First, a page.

Targeting Bile Duct Cancer 

The U.S. FDA approved a molecularly targeted therapeutic to treat certain patients with cholangiocarcinoma. 

The U.S. Food and Drug Administration (FDA) approved the molecularly targeted therapeutic ivosidenib (Tibsovo) for certain patients with cholangiocarcinoma—bile duct cancer. The agency also approved a companion diagnostic to help select patients with the targeted biomarker for the treatment. 

A micrograph of cholangiocarcinoma.
Image by Nephron via Wikimedia

Ivosidenib was approved for adult patients with locally advanced or metastatic bile duct cancer who had been previously treated and whose cancer has a mutation in the isocitrate dehydrogenase-1 (IDH1) gene.  

The approval was based on the results of a randomized, multicenter clinical trial involving 185 patients with the IDH1 mutation and whose disease had progressed following prior therapy, including at least one gemcitabine- or 5-flurouracil-containing chemotherapy regimen, who received either ivosidenib or placebo.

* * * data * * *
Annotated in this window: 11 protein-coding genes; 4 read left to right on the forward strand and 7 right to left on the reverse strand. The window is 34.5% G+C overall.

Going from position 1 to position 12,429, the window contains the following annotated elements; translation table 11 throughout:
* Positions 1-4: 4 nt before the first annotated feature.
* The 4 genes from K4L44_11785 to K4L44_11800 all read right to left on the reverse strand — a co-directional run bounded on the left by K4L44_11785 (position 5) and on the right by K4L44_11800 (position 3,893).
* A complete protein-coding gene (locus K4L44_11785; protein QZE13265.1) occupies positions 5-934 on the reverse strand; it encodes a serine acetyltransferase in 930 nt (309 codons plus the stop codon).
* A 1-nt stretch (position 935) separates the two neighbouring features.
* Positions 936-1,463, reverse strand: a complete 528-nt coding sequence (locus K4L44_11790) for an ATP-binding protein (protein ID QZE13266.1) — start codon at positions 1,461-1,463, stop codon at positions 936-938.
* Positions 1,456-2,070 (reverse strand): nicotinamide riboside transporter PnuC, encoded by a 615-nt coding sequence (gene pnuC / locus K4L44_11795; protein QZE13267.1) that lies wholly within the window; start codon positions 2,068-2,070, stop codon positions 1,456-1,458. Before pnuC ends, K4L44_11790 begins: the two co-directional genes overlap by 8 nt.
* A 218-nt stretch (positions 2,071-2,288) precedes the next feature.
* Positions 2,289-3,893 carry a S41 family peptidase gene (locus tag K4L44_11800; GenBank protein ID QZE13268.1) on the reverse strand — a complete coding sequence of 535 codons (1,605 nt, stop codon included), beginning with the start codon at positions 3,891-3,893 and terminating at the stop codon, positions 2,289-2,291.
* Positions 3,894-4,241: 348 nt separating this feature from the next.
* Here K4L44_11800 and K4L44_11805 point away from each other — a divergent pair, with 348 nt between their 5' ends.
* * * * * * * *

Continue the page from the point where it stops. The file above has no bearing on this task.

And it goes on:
Patients who received ivosidenib had a significant improvement in progression-free survival (a 63 percent reduction in the risk of disease progression) compared to patients who received placebo.  

Bile duct cancer can develop outside the liver—extrahepatic —or inside the liver— intrahepatic.  

The FDA decision was rendered on August 25, 2021.